Freshly napped and showered, we make our way to Gwdihŵ which is a word best left unsaid by non-Welsh speakers.
In what charts as one of our favourite shows of the tour, Gwdihŵ is a dream of a fiercely female crowd, great support from Carolines and especially Charlie Says, and a rare boozy night for Eilis. Maggie disappears up a chimney during the show and almost makes the news when plaster crumbles down around her. We wrap up our set by inviting all the women in the room on stage and smile ourselves silly the whole drive back to the hostel.
Day 10: August 31st – The Old England, Bristol
Bristol is a beautiful town, pies are on the menu, and the sun is shining bigly. The Old England is a nice old pub tucked away down a narrow street with a Salvation Army on the corner. We rummage and rampage, Eilis emerging with a glorious sweater she’s very proud of and will tell you about if you ask her.
Approximately minus three people watch our set and do so angrily. Or at least we think so. Maggie attempts to cajole and is ignored. It’s hard to tell though as the stormy expressions change not a jot. Luckily, a metal band from France follows us. A host of still-angry but now engaged gig-goers stomp into the stage room. They look at us like we’re wearing unicorn onesies and pissing glitter, which we aren’t but wish we were.
We console ourselves by eating Mexican food and preparing ourselves for the long drive to London. Which turns out to be about three hours longer than the original long we'd assumed it to be.
We drop off our dear sound engineer, guitar sub and friend Rosella.
Day 11: September 1st – The Last Day with Last Days of Elvis
It’s time to say 'ta-ra' to tour buddies and total babes, Last Days of Elvis. Sean and Andrew were stars throughout the tour, taking Maggie's on guitar and generally being babes. We celebrate with a few pints in Luton town. Jason rolls up a spliff in the pub and is subsequently rejected with several others. Tom secretes himself with us girls and escapes expulsion like the rakish devil he is!
We go for Thai, some of us being stupid enough to order a hot-as-fuck curry after 10 days on the road. Thank God for British plumbing.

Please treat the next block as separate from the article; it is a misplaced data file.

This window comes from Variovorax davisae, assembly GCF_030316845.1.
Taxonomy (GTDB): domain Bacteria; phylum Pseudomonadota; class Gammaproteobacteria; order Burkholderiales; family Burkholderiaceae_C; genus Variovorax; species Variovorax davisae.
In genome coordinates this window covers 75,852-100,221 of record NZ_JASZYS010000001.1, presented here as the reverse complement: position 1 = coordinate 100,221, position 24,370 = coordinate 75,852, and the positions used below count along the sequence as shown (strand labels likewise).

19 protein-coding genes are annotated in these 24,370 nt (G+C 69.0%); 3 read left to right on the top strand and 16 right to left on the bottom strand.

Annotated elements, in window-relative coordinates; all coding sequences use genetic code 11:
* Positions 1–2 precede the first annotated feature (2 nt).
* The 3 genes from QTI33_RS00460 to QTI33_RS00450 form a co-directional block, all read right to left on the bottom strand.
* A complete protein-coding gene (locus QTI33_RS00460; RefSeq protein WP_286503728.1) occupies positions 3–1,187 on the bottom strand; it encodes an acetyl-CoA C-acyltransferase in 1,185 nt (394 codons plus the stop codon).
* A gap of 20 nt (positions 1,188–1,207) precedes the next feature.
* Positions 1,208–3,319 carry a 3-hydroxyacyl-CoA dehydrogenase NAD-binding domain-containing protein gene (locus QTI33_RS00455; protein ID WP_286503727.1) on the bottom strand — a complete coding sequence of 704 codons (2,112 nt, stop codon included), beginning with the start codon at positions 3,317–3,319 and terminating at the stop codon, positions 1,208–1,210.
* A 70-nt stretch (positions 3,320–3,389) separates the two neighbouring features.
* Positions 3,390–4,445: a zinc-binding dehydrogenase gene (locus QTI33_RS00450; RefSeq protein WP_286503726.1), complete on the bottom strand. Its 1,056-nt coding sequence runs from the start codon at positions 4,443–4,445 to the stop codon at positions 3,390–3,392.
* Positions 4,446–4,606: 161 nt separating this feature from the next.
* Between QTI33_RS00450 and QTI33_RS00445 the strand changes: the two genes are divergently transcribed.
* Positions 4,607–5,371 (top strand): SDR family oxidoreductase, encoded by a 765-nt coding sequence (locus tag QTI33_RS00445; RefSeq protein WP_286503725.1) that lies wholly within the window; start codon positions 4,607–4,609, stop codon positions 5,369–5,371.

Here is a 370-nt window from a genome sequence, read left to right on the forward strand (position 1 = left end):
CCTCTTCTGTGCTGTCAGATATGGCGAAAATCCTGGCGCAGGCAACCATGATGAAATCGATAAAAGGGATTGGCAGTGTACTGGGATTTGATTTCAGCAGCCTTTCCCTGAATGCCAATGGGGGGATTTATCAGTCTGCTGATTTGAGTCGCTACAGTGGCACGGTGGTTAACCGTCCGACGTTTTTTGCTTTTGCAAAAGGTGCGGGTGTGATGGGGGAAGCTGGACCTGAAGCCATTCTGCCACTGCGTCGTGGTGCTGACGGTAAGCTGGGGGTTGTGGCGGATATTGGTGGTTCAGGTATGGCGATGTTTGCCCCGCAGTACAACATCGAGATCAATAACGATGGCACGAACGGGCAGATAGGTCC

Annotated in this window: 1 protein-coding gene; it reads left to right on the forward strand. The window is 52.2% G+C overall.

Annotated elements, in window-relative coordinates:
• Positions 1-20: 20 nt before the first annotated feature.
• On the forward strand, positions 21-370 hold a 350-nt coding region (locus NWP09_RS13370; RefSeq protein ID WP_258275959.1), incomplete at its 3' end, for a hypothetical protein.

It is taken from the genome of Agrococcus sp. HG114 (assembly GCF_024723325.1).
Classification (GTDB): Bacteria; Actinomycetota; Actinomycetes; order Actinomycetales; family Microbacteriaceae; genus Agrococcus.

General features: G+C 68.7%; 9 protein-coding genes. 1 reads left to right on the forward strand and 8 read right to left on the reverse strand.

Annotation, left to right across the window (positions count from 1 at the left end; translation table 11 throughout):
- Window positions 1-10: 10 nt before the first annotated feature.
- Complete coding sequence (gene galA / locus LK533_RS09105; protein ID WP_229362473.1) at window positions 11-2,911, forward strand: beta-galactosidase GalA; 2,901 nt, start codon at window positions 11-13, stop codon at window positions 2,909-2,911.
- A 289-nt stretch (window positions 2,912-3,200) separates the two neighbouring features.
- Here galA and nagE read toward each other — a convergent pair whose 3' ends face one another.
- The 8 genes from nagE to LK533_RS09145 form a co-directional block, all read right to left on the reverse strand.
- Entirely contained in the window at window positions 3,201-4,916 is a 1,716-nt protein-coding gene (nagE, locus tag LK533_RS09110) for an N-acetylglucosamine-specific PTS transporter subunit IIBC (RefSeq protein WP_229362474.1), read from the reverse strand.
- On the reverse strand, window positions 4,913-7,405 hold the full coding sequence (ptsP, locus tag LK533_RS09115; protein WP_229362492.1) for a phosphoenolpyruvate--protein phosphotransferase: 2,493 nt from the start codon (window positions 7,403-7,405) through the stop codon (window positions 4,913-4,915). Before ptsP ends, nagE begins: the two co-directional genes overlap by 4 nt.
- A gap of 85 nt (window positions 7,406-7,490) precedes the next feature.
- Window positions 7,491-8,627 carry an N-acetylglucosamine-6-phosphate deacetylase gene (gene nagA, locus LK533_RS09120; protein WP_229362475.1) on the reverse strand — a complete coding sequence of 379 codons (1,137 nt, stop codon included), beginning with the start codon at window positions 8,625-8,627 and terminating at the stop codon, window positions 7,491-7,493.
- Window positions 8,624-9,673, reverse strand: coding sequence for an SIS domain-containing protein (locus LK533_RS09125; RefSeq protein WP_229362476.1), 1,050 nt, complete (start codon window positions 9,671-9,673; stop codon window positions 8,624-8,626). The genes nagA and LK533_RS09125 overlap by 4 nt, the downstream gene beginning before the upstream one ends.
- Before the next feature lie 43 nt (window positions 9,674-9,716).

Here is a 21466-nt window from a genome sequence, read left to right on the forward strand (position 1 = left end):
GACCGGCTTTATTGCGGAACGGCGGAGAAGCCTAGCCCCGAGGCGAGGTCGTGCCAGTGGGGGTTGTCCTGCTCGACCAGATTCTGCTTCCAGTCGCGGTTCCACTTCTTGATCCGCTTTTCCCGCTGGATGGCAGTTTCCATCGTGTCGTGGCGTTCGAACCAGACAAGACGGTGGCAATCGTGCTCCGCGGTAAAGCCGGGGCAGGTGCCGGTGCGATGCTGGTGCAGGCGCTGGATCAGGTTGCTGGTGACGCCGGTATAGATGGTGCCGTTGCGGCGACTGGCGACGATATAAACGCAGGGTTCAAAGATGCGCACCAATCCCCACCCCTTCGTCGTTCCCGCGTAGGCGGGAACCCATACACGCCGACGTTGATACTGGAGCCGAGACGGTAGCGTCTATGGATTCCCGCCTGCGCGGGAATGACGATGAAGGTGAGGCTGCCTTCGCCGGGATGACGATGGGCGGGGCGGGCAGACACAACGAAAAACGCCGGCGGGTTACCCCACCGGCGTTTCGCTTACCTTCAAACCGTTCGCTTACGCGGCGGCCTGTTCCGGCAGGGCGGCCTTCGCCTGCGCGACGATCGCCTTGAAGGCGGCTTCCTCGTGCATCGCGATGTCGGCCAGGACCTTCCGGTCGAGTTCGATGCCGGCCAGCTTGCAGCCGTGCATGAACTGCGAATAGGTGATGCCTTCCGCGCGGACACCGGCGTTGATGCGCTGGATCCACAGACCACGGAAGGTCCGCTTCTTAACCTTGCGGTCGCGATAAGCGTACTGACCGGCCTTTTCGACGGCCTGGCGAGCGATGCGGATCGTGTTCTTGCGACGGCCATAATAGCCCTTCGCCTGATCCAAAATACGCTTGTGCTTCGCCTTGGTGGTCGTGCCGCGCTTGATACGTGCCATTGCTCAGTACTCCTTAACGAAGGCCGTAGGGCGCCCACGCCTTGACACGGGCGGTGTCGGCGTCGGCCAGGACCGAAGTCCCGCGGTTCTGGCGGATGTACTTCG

Goodly byes Last Days!
Day 12: September 2nd – The Final Gig, Loud Women
It’s Loud Women day! The day the entire tour was built around!
Justin’s hand is back in almost-working order, pedals are packed, glitter adorned and excitement flying!
The DIY Centre for London is immediately wonderful, with the Loud Women organisers greeting us at the door with massive hugs and assumptions that we are in a band. Feminist rock high-five!
Our set is at four o'clock which gives us enough time to chow down on some of the tasty eats and soak up the atmosphere. And it’s beautiful: smiles, glitter, body-paint, shaved heads, unshaved pits, the young, the old, the we don’t know. Artists everywhere and so many smiles.
When it’s time to play our set, we’re buzzing. Sound-man Mark is a gem while Cassie rescues resident knucklehead Maggie by lending her a power supply. Our set flies past, and we try not to be too sad when we don’t have time to play ‘Rep’; the song used on the promotion video of the event. Maggie disappears into the crowd one last time for ‘In the Band’ and Eilis, Justin and Lisa punch out the final notes of the tour.
When we step down from the stage and weave our way back to the bar, a little girl is waiting for us. We’re the first live act she’s ever seen. She tells us she plays the bass, grabs a record and a tee, and probably has no idea how much she made our day, our week, our year.
Eilis and Maggie say bye to Lisa and Justin who fly back to Berlin, and then fall upon the Red Stripes. Dancing to GUTTFULL as they tear up the room is a perfect end to the tour. A room full of people smiling, dancing, fighting the good fight in whatever small, strange way artists and fans can.
That's what it's all about really.
When can we go again?